Prosecution service at ‘breaking point’ over staff sickness

There were more than 16,000 absences recorded in the Crown Office. Picture: Ian Rutherford
There were more than 16,000 absences recorded in the Crown Office. Picture: Ian Rutherford
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The number of sick days taken by prosecution staff has risen by 20 per cent over the past five years, figures show.

Details obtained by the Scottish Conservatives show there were more than 16,000 absences recorded in the Crown Office and Procurator Fiscal Service (COPFS) during 2015-16, compared to around 13,000 in 2010-11. The figures mean the average Crown Office staff member took more than ten days off last year, higher than the civil service average of 7.2 days.

The Tories said the figures, obtained through Freedom of Information legislation, underlined the need for the COPFS to receive more support to deal with the increasing number of complex cases relating to sexual offences.

The party’s community safety spokesman Oliver Mundell said: “These figures send a worrying signal that some fiscals are at breaking point, and while not all of these absences will be directly work-related, many of them are.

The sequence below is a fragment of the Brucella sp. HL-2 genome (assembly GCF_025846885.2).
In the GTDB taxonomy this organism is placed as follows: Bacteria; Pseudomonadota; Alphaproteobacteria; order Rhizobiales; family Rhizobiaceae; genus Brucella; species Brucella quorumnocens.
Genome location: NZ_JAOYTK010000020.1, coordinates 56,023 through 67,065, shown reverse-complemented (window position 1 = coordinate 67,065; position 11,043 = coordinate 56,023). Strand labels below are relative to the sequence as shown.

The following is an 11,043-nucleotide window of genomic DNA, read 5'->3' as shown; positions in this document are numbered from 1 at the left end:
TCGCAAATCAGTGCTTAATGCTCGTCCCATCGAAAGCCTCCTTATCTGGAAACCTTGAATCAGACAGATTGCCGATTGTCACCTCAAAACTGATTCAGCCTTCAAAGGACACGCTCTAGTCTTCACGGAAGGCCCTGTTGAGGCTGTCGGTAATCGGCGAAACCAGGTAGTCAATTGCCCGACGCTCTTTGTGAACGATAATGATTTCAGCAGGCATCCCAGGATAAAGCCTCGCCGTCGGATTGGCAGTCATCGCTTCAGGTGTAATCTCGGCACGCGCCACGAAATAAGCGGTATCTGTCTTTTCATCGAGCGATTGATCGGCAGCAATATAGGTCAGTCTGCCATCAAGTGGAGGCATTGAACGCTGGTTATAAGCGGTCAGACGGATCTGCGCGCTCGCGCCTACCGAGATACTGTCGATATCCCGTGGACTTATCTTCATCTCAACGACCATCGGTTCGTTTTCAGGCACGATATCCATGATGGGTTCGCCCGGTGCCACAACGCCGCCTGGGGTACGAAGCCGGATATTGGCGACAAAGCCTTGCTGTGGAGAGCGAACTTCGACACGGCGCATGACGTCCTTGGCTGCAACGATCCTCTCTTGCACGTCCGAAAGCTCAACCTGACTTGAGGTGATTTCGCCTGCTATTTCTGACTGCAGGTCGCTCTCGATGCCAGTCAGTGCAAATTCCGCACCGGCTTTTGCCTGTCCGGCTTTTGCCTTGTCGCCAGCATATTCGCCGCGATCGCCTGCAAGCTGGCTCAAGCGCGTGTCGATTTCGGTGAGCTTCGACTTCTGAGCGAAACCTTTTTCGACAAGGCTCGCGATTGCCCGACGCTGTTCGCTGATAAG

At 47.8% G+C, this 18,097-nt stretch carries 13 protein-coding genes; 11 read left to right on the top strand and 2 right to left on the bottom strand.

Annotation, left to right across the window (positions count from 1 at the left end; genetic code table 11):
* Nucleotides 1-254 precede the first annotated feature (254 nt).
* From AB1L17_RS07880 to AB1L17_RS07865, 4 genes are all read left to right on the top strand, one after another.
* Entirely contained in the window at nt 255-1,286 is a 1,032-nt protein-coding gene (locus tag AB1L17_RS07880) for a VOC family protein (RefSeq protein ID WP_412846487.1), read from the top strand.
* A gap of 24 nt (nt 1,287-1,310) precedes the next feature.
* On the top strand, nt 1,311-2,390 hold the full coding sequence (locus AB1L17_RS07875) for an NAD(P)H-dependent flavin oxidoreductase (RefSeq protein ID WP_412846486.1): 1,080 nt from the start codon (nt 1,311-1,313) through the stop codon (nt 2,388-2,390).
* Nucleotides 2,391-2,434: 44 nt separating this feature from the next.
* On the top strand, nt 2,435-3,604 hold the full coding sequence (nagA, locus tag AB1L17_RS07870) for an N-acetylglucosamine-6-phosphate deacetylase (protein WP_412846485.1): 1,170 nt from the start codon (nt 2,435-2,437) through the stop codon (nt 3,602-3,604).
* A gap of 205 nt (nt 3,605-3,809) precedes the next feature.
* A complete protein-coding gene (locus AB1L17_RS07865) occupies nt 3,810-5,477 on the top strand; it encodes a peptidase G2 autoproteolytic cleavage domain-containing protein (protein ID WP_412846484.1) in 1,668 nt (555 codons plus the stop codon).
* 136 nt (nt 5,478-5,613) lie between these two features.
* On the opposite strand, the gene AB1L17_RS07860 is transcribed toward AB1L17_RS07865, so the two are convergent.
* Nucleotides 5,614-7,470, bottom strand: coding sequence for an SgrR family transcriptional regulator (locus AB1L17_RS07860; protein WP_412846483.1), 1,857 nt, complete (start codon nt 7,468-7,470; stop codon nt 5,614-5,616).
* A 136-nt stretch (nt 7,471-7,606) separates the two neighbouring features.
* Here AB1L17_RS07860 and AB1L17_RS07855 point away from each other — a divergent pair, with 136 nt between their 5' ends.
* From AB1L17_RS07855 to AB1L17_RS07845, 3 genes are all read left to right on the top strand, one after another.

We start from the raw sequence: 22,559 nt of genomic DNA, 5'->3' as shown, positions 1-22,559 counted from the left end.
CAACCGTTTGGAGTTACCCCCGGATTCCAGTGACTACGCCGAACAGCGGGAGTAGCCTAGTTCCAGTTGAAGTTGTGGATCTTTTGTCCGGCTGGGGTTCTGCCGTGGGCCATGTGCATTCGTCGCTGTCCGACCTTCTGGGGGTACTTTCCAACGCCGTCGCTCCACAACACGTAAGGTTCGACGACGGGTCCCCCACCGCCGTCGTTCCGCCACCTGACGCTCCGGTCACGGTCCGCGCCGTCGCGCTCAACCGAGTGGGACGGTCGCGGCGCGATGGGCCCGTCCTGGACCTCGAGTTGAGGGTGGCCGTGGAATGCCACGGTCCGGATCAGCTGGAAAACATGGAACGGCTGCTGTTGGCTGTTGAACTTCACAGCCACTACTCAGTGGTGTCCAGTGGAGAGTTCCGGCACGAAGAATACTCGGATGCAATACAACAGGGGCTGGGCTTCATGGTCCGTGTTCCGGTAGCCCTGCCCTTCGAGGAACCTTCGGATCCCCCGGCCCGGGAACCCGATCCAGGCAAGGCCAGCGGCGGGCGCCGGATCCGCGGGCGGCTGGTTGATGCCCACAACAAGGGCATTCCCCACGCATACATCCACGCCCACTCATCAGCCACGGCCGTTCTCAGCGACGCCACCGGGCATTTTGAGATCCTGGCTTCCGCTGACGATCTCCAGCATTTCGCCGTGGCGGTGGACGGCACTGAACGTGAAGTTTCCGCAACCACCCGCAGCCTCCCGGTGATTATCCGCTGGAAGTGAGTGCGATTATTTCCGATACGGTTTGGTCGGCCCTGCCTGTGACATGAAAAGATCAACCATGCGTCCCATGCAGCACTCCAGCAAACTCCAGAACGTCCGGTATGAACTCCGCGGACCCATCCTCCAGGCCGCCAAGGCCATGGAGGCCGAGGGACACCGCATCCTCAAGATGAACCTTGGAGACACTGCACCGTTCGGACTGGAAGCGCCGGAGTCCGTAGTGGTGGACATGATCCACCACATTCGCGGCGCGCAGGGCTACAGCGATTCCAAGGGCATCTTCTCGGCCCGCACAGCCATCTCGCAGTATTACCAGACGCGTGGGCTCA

“The Scottish Government continues to make legislative changes without giving sufficient thought to the service and people that will need to implement them.”

Holyrood’s justice committee is currently undertaking an inquiry into the Crown Office and has repeatedly heard concerns being raised over increasing workloads.

In November, the annual civil service People Surveyfound just 57 per cent of those working for the Crown Office felt valued at work, while 15 per cent said they had personally experienced bullying or harassment in the past year.

A Crown Office spokesman said: “The average number of days lost per employee is decreasing but we are not complacent and will continue to work with our trade unions and staff groups to put specific measures in place to address any issues identified.”

A Scottish Government spokeswoman said: “An additional £7.2 million [has been invested] in our prosecutors and courts to allow better case preparation and speed up access to justice for domestic abuse and sexual offence cases.”